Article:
"Singularity" and Aspect

Is anyone using Singularity for running Aspect on HPC? I only just starting experimenting with it, but as far as I can tell Singularity is better than Docker for scientific software in just about every way. For one thing, you don’t need to worry about binding local directories or copying things in/out of the container. It’s all pretty transparent to the user. Obtaining and running Aspect would look something like:

wget "https://foo.bar/aspect-v2.sif"
singularity exec aspect-v2.sif aspect input.prm

And the same commands should work identically on a cluster or a laptop or whatever else. XSEDE claims to support it, and I’m pretty sure it is available on Stampede2 (don’t quote me on that), but it doesn’t seem to be available on Expanse (yet).

Searching this forum, it looks like there’s only one mention of it in this old thread. The question that @tjhei raised about how MPI works within a container is answered in the documentation. It seems straightforward, but it does appear that there may be some gotchas that make a single distribution image slightly less portable. Namely, the MPI library in the container has to be compatible with the MPI version used on the cluster, and ideally the image should be configured with a specific cluster’s hardware in mind.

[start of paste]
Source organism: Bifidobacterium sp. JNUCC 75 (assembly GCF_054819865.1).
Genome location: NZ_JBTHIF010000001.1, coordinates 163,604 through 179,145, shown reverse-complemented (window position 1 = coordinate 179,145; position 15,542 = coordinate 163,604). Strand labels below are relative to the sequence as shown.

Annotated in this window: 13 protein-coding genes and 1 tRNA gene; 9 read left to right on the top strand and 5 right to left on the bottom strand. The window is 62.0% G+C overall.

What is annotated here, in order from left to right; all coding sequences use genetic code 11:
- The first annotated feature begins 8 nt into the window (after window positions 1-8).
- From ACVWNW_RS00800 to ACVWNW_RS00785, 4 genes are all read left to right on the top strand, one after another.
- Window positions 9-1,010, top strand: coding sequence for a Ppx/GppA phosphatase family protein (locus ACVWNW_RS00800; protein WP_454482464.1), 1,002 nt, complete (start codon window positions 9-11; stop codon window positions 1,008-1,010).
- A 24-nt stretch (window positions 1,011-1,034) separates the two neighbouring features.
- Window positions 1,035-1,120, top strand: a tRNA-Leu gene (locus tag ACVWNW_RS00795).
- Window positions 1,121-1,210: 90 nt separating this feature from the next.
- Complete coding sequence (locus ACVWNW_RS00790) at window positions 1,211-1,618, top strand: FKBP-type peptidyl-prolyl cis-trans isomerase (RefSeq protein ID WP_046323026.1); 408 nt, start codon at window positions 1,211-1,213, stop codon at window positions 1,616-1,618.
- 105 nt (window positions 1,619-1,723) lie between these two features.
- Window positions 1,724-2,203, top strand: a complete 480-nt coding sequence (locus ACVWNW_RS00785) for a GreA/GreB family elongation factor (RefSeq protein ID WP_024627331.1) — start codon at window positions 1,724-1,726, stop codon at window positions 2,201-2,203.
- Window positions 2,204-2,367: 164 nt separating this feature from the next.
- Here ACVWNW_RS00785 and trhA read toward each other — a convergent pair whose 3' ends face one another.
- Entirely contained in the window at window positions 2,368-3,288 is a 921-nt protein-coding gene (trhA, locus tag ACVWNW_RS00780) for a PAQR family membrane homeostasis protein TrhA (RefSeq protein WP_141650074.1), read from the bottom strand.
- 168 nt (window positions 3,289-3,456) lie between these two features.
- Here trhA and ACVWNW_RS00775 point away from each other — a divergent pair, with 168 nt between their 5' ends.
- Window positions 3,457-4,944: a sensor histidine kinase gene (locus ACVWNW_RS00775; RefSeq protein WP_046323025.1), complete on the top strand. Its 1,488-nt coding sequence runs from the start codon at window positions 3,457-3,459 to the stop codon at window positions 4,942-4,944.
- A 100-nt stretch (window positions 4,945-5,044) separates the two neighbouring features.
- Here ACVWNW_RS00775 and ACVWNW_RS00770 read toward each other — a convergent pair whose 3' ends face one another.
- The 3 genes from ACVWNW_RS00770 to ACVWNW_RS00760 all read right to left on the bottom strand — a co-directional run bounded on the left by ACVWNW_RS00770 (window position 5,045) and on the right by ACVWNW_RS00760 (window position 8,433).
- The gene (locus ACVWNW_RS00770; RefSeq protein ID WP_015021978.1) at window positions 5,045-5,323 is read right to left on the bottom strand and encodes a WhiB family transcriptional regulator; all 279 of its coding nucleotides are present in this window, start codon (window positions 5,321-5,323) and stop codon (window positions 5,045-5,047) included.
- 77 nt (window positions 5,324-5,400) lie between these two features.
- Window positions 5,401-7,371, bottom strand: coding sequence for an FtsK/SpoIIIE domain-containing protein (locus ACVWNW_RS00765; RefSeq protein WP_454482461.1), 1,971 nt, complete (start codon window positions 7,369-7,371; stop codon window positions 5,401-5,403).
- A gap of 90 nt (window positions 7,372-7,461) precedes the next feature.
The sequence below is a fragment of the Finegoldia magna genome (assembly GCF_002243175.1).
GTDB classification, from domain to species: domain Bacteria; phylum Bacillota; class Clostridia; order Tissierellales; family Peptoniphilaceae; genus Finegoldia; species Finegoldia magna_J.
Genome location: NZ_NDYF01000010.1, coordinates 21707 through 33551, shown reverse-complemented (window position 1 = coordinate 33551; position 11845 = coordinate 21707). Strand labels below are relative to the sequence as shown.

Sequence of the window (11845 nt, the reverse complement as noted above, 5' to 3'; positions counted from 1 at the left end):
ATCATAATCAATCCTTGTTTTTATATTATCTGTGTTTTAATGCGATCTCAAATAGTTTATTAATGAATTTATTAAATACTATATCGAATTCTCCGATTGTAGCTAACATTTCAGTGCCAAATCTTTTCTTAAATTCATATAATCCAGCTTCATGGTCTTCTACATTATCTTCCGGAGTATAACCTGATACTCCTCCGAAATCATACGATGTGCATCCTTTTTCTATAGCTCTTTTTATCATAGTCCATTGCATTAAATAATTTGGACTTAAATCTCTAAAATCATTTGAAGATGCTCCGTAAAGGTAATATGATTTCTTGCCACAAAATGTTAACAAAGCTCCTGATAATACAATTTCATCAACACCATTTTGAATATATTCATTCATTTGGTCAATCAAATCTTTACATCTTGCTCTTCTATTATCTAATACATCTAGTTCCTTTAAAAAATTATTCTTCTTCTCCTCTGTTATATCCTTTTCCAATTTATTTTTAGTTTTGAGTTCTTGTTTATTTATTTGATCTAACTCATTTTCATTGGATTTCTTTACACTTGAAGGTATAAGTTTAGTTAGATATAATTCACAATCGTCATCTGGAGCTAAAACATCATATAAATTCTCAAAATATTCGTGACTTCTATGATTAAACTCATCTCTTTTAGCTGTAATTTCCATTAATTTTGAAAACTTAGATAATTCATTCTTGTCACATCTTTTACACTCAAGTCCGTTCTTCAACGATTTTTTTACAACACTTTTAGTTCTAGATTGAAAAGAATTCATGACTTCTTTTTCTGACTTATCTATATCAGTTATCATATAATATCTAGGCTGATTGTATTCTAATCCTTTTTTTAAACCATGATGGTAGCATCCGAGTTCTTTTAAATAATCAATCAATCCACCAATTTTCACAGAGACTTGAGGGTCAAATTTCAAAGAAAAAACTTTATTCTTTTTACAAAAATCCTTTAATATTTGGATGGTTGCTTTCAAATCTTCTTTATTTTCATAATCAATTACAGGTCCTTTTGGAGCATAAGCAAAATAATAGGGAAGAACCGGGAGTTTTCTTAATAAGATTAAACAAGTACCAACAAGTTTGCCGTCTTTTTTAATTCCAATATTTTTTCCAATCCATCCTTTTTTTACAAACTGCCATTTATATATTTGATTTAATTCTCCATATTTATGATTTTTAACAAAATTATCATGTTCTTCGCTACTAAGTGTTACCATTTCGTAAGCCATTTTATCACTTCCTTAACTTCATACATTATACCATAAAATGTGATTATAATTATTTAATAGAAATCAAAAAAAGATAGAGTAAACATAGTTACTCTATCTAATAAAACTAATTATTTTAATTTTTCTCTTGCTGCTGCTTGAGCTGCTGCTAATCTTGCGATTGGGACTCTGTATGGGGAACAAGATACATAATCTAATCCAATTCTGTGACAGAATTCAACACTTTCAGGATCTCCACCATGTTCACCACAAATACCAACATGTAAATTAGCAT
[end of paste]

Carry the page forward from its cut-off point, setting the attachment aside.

The only reason I could see for not dropping Docker entirely is that Singularity can run Docker images, but Docker is not compatible with Singularity files. So if it turns out there is some use case that’s better suited to Docker, then maybe it’s worth keeping that backwards compatibility. I’m usually sort of cautious about committing to new platforms, but in this case I’m struggling to find any downsides.

I’m interested to hear if anyone has experience with this already. Is there any advantage to Docker (or even VirtualBox, for that matter) over Singularity?

I have not used Singularity (except playing with it for a few minutes a long time ago). I see the following:
For workstation/laptop/testing usage, docker is probably the better choice. It has a much wider user base and we as the community already have experience with this (all our testing infrastructure on GitHub uses Docker).
For high performance computing (>1 node) you need to a) use the natively installed and tuned MPI libraries and b) apply machine specific optimizations (tuned BLAS, vectorization AVX2 vs AVX512, etc.).
Docker can not provide a) as MPI is shipped inside the container and b) is also not an option (unless you want to create a docker image for every imaginable machine). Singularity aims to solve the issue a) (as you mention) but this is still a hard problem. I am not sure how b) can be used without compiling for the specific architecture. Another aspect is that singularity is installed on super computers while docker is likely not (as it gives you direct root access).

You might say AVX2 vs AVX512 is not a big issue, but this can make a measurable difference when using the GMG solver. Modern AMD processors do not have AVX512 support, while Intel does.

So, in summary: Singularity has a significant advantage over Docker for >1 machine as it can use native MPI, but I don’t think it is promising enough that I would want to invest time to support it.